• ME is the indirect object.
    • I wondered whom I could complain to since the reviewers are anonymous.
      •  WHOM is the indirect object.
  • As an object of a preposition
    • For her, no other choice seems reasonable. She must send out a blog post complaining about Kirkus
      • HER is the object 
  • As an object of a verbal 
    • Reprimanding Kirkus and her does little good.
      • HER equals object 
    • I want to murder them.
      • Them is the object.
    • Murdering them over a review, the author tried to get more publicity for her book.
      • THEM is the object.

Opening Sentence

Almost all craft books will tell you that the opening sentence MUST catch the reader’s attention. It must be beyond brilliant. The opening sentence must have hands as strong as the Incredible Hulk so that it can grab the reader by the throat and the reader can not get free, not ever, not even if she/he wanted to, because that opening sentence’s grip is so strong. 

Opening sentence! Opening sentence! Loosen up. The reader needs to breathe. Vessels are popping the reader’s eyes, you’re holding on so tightly.


Okay. Reader? Reader? Can you breathe?


Example of a good opening sentence:


(I know you think this is cheating, but come on. It’s hard to lose a reader’s attention with just one word.)

Example of a bad opening sentence: 

While ornithology may be the study of birds and some people may enjoy studying things with feathers those same people have been know to extol the charms of beaks that are of the yellowish-tint as opposed to the orange-tint of others, which has come to be a major issue in the field causing ornithologists to occasionally have full-throttle pillow fights, the likes of which only rival the throw-downs between writers of the literary vs genre factions.


Page Count

What some authors get obsessed about. Others get obsessed about word counts.

Author 1: I only wrote 10 pages today. I am such a slacker.

Author 2: Dude. I only wrote 24,000 words.

Author 1: Oh my God. Why am I so slow?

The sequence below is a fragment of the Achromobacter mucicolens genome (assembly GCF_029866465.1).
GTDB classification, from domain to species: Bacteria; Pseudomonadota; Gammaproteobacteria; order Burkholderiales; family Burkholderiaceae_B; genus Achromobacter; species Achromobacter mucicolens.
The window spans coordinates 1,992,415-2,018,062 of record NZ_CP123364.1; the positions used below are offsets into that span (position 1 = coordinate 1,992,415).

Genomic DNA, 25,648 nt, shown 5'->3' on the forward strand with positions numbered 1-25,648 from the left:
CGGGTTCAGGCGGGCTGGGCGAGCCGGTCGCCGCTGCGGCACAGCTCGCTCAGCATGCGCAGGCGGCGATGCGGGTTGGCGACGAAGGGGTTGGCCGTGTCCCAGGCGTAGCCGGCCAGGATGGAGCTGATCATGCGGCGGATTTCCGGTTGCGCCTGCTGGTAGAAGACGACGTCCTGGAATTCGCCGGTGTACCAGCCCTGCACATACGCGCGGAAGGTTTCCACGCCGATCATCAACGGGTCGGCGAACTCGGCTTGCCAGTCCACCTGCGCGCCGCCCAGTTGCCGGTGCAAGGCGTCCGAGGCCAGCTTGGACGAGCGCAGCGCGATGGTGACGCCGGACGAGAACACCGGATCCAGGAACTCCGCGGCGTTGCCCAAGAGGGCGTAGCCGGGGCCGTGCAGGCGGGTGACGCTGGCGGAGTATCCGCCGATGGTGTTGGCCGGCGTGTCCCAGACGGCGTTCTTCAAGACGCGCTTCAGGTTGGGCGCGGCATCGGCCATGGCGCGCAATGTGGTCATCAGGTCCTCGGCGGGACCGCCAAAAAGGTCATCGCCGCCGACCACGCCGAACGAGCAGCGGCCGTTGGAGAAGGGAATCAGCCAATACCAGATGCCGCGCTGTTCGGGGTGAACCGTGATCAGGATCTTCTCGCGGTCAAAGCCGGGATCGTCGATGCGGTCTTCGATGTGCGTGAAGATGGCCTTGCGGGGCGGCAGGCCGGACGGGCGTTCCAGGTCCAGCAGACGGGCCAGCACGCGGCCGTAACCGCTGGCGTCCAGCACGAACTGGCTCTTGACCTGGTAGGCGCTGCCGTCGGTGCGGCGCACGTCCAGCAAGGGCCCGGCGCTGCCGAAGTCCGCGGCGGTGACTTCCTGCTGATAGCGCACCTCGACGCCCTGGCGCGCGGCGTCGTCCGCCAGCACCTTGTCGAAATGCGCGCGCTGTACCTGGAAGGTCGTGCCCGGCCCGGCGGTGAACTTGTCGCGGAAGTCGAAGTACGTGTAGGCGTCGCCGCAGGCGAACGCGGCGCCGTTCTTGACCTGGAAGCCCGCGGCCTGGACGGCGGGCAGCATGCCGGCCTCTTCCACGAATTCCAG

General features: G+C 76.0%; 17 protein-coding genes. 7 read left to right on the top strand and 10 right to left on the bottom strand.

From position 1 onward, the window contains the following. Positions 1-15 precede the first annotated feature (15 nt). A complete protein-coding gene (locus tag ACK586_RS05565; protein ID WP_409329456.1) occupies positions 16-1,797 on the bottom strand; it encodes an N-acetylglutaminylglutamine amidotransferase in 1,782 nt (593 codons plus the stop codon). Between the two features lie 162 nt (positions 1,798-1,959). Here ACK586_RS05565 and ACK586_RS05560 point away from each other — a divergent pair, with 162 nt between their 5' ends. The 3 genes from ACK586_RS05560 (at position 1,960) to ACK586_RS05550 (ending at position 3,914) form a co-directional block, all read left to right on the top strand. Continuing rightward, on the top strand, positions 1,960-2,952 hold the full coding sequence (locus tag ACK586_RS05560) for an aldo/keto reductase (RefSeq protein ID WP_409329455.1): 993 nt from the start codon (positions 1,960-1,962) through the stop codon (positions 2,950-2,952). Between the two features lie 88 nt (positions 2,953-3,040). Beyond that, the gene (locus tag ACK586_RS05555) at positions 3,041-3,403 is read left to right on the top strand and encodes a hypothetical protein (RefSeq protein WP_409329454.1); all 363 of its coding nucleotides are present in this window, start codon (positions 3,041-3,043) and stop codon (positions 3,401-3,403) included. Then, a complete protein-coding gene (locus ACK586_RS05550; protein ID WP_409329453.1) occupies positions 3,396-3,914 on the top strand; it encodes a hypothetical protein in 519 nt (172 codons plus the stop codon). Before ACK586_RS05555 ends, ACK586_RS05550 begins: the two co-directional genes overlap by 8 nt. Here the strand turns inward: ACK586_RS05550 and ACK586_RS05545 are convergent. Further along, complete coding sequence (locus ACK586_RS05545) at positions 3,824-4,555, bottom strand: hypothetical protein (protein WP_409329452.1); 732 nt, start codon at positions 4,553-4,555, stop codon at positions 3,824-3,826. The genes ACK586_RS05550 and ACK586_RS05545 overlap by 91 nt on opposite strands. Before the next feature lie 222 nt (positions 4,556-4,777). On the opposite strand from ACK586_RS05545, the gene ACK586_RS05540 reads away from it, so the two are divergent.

Author 2: Dude. You think you’re slow. I should’ve at least written 28,000 words today, but I started looking at Facebook.

Author 1: (bangs head on computer keyboard) I can’t believe I suck so bad.

Author 2: Dude ….

Author 1: (screaming)

Author 2: (points at blank screen) Dude, I think you erased your file when you hit your head on the computer.

Author 1: (passes out)


I refuse to talk about this because if I do the comma splices will hear. They hear everything. And then they will come, to get me, I can feel it, oh no, they, are already here.

Periodic Tables

The sexiest of all the table. Seriously. Look at them.



My new book, IN THE WOODS, is out!


It’s with Steve Wedel. It’s scary and one of Publisher’s Weekly’s Buzz Books for Summer 2019. There’s an excerpt of it there and everything! But even cooler (for me) they’ve deemed it buzz worthy! Buzz worthy seems like an awesome thing to be deemed! 

You can order this bad boy, which might make it have a sequel. The sequel would be amazing. Believe me, I know. It features caves and monsters and love. Because doesn’t every story?

In the Woods
In the Woods


You can buy limited-edition prints and learn more about my art here on my site. 

Carrie Jones Art for Sale


You can get exclusive content, early podcasts, videos, art and listen (or read) never-to-be-officially published writings of Carrie on her Patreon. Levels go from $1 to $100 (That one includes writing coaching and editing for you wealthy peeps). 

Check it out here. 


A lot of you might be new to Patreon and not get how it works. That’s totally cool. New things can be scary, but there’s a cool primer HERE that explains how it works. The short of it is this: You give Patreon your paypal or credit card # and they charge you whatever you level you choose at the end of each month. That money supports me sharing my writing and art and podcasts and weirdness with you. 

Top Signs of Author Sell-Out also known as Desperation

It happens to so many writers we know and love. Holidays. Birthdays. The amount of money in their checking account has decreased exponentially and they suddenly realize that they need to make more money, quickly, somehow.

The situation becomes desperate.

Here are the signs. Know them so you can support your own sweet author family and friends.

  1. You’ve started having all your characters drink Coke while posting on Instagram in every scene in hopes of a sponsorship.